Sustaining consistent quality. I don’t put out much and I am fussy about what I release. It really makes me happy that there are a group of people that buy pretty much everything as soon as it comes out which is great. Some of those people bought stuff during the 2008-2010 iteration of the label too and some were even fans of Saloon, so I suppose the greatest achievement is having kept their loyalty. It makes it all worthwhile.
How To Stand Out As A Label:
In terms of standing out, I just try and make sure the records and the label website looks good. I could probably do more in terms of exciting social media content but I find a lot of people’s social media marketing a bit desperate to be honest.
I use a great distributer in Cargo Records. I am a bit of a snob in that I don’t believe a label without digital and retail distribution is a real record label. If you don’t have distribution you might as well be selling your stuff at a boot fair. In terms of promotion I try and get all my artists to use a PR agent, we use Shameless Promotion PR from Canada a lot. I have tried doing the promotion myself but it always ends in tears (usually mine).
I have just put out an album by a great band from Ireland called Tiny Magnetic Pets. They play poppy krautrock– I described them as sounding somewhere between Kylie and Kluster. In fact ex-Kraftwerk member Wolfgang Flür is on the album which of course is very cool. It is the first Happy Robots release on 12” vinyl so I hope it sells. They are touring with OMD in the autumn too which is going to keep me busy.
I hope to work again with Hologram Teen, she has a new album out soon (on another label) but we’re already talking about her album after that. There will be something from my act Rodney Cromwell next year too – at this stage whether it’s a 7” single or an EP is in the lap of the gods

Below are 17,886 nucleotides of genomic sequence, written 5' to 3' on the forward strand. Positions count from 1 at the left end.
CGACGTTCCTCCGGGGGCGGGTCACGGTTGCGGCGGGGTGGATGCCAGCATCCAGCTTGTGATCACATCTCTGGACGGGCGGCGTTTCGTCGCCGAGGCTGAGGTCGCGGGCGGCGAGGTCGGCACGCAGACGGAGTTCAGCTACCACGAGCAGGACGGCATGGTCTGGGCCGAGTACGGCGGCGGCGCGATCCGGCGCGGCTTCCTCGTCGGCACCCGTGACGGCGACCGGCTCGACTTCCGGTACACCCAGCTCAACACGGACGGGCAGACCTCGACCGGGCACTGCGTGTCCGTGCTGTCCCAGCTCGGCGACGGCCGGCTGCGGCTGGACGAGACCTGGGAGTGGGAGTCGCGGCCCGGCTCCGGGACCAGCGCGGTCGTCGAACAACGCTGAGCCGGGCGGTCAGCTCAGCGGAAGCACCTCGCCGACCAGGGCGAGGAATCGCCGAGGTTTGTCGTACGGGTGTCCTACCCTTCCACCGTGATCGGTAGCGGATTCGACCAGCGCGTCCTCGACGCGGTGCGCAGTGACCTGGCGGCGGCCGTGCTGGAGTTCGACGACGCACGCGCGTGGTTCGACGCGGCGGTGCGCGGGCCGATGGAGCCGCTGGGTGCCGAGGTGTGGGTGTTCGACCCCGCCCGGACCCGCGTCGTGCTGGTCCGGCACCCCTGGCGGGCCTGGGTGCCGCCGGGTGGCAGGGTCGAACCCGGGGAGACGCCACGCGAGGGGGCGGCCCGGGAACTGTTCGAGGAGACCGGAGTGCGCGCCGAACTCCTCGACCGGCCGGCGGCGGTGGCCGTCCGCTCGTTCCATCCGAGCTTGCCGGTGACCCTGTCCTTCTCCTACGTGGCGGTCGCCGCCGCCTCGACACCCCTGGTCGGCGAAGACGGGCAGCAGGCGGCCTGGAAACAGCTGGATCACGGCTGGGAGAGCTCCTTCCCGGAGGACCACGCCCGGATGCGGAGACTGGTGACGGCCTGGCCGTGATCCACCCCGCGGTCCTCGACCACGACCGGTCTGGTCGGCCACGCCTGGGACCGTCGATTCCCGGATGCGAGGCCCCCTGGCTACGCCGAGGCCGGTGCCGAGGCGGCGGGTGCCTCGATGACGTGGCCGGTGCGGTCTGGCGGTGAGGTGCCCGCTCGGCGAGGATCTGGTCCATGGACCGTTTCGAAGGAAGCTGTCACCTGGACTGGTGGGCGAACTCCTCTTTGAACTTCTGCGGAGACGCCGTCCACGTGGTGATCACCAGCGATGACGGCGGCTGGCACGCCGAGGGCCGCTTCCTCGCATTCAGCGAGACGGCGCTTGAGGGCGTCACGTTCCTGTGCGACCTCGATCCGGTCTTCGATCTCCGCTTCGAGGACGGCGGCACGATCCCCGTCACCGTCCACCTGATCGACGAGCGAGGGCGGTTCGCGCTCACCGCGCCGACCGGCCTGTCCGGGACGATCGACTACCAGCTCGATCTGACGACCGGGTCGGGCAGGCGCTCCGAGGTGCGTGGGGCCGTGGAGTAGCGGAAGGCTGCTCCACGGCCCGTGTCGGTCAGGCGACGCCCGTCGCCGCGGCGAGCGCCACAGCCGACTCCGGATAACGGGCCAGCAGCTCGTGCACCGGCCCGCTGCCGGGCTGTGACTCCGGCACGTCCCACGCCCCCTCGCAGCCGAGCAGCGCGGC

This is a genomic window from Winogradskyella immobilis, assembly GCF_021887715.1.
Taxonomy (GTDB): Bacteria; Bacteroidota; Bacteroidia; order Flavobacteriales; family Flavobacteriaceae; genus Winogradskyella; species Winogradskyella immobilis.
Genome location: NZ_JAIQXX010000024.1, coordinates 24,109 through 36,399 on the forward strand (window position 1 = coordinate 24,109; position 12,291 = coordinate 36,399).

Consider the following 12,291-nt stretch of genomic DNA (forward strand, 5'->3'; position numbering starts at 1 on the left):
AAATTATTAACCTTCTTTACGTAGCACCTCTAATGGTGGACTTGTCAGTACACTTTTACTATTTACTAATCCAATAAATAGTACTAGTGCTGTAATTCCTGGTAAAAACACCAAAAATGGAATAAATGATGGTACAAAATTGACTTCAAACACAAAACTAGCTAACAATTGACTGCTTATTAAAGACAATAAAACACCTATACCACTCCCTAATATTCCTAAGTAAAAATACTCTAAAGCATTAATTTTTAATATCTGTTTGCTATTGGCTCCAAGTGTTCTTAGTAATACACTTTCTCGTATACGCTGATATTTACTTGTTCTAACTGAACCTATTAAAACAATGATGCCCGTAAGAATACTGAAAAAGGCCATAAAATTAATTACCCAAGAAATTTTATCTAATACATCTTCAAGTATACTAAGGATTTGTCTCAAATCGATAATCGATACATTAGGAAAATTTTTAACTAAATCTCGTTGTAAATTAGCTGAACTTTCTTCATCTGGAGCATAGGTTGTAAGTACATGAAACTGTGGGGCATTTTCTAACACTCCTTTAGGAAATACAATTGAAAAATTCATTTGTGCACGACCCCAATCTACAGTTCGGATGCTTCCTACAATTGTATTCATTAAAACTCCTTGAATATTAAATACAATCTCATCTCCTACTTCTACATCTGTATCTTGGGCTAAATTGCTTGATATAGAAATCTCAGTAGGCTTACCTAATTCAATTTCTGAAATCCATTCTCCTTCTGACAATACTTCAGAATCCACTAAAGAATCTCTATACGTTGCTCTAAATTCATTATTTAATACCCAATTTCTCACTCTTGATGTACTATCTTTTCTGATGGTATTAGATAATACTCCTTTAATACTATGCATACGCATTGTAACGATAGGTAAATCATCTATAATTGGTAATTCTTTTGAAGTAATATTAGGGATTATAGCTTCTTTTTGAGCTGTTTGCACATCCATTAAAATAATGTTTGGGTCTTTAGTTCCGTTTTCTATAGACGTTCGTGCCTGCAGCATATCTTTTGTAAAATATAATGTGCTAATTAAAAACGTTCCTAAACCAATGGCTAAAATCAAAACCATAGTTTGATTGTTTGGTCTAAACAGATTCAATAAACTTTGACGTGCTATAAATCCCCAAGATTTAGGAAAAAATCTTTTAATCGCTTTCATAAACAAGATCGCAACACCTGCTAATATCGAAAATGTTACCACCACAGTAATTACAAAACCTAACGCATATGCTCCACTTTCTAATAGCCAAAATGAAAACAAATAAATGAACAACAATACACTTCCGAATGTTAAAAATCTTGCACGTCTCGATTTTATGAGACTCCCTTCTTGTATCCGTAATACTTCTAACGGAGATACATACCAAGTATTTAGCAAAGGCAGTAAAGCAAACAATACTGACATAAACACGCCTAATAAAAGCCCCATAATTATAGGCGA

As for long term plans, God knows – keep on pushing on until we go bust again probably. I am always the optimist.
Three Releases That Define The Label:
Well what a difficult question. I’m going to assume that these people already own all our full- length albums.
Our first release, Arthur & Martha’s ‘Autovia’ is still really special to me. It’s retro but forward looking, a musical representation of the label mission statement I suppose. We still play it in the Rodney Cromwell live set. And its about to be re-released on a CD alongside the aforementioned OMD and Section 25 and Vince Clarke and load of other synthpop household names, which is crazy for a song I partially recorded in our downstairs toilet.
And it was really great to put out the Hologram Teen single ‘Marsangst’ last year. Hologram Teen is Morgane Lhote who I used to watch when she was uber-cool synth player in Stereolab. Back in the hot summer of 2003 I was lucky enough to work on the album ‘Lets Get Static’ by her then band The Projects and we stuck up a good friendship – I seem to remember selling a Moog Opus 3 for her. Morgane moved to NYC and then LA but we stayed friends over the interweb and I was chuffed when she asked if I wanted to put out a single on the label. It’s a really fun record and on lovely pink vinyl.
I also have to choose Pattern Language from Boulder Colorado and the brilliant ‘Total Squaresville’ mini-album. It’s a collection of gorgeous retro synth-wavy instrumentals that I absolutely love. You can’t actually buy it in the shop because it’s all sold out, but it’s available on iTunes and all those places. Putting out music that you love is what it’s all about, and I am loving being able to help other artists get even a tiny amount of the recognition they deserve
Where To Find The Label:
Our website is at www.happyrobots.co.uk and on Facebook we are at www.facebook.com/happyrobotsrecords. Our Twitter was recently rescued from Russian SpamBots and it’s at @happyrobotsrecs. And finally our You Tube has a really horrible URL because we still need to get enough follows, so give us a follow on there if you can. It is at https://www.youtube.com/channel/UC_ZvCbaApGUVuQA7m7jaJtg
Thanks to your support for our artists. It has been much appreciated.